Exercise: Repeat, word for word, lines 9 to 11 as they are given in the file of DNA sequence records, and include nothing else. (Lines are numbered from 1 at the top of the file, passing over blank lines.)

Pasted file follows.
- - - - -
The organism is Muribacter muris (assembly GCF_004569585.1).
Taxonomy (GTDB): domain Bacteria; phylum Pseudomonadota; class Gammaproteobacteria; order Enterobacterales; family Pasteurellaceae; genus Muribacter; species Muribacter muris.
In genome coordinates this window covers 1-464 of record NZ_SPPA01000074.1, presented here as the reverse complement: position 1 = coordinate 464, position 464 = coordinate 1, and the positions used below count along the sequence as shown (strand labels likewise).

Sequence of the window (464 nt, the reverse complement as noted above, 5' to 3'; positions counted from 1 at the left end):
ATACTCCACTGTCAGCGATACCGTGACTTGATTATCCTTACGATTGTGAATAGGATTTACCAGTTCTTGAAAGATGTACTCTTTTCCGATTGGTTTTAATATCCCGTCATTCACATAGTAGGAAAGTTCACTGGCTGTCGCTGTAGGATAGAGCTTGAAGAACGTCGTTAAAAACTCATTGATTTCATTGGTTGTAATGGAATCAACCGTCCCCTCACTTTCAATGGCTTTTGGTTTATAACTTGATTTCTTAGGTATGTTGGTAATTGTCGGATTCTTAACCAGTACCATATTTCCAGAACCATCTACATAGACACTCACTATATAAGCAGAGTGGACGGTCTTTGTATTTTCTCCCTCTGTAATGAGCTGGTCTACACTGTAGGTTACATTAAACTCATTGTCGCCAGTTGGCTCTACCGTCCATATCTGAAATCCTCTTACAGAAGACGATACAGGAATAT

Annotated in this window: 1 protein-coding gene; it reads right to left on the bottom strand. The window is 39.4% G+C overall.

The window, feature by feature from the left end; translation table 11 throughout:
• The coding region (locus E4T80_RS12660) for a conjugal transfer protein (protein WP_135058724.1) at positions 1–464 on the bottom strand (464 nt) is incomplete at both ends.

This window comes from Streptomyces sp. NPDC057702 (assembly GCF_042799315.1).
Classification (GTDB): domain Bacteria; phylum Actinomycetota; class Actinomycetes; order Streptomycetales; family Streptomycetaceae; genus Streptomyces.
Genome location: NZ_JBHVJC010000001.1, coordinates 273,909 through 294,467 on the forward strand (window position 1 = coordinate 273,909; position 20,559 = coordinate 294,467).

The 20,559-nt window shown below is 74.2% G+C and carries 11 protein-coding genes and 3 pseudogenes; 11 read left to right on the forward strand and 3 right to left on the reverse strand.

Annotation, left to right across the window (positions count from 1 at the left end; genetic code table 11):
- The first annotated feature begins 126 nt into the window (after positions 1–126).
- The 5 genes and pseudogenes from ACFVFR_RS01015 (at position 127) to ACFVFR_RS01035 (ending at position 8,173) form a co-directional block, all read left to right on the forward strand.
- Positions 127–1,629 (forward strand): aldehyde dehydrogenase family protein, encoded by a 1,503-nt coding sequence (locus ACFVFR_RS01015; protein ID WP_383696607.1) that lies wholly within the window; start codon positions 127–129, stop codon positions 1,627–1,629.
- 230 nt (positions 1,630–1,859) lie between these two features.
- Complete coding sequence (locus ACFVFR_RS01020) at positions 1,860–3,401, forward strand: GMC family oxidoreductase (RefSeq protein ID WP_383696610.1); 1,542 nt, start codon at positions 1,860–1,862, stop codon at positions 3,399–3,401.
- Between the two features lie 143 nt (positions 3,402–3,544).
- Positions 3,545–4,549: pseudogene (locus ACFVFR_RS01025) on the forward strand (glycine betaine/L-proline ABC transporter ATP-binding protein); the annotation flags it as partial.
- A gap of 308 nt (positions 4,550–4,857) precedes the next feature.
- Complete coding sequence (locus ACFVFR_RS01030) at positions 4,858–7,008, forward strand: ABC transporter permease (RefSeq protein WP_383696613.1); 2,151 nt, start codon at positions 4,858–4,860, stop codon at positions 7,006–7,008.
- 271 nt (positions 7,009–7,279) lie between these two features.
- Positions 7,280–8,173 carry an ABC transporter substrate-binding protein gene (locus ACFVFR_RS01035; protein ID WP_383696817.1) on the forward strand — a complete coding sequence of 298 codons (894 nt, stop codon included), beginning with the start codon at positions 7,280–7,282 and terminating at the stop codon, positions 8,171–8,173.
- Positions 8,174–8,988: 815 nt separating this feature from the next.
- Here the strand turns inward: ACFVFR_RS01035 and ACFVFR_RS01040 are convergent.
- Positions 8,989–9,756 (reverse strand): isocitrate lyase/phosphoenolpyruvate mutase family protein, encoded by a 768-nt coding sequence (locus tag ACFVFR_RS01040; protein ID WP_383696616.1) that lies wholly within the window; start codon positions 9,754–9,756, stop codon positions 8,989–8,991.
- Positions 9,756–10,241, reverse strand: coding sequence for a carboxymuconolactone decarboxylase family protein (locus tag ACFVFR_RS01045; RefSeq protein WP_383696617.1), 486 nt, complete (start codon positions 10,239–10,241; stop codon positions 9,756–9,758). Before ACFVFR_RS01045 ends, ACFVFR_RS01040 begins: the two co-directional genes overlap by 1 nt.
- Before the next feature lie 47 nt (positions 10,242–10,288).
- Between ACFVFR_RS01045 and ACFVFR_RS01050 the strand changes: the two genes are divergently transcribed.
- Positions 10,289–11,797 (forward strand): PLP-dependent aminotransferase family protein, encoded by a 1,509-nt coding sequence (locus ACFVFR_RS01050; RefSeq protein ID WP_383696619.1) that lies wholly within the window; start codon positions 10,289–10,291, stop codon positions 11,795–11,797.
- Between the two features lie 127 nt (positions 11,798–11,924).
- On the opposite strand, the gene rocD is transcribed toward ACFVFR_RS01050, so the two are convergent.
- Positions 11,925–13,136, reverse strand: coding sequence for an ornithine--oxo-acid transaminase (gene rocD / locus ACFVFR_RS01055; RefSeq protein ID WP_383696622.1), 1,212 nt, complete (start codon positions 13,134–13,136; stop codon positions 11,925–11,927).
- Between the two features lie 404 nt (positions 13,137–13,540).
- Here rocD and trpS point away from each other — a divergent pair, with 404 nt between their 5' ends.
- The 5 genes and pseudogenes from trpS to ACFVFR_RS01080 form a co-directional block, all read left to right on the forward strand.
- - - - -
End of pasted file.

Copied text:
This window comes from Streptomyces sp. NPDC057702 (assembly GCF_042799315.1).
Classification (GTDB): domain Bacteria; phylum Actinomycetota; class Actinomycetes; order Streptomycetales; family Streptomycetaceae; genus Streptomyces.
Genome location: NZ_JBHVJC010000001.1, coordinates 273,909 through 294,467 on the forward strand (window position 1 = coordinate 273,909; position 20,559 = coordinate 294,467).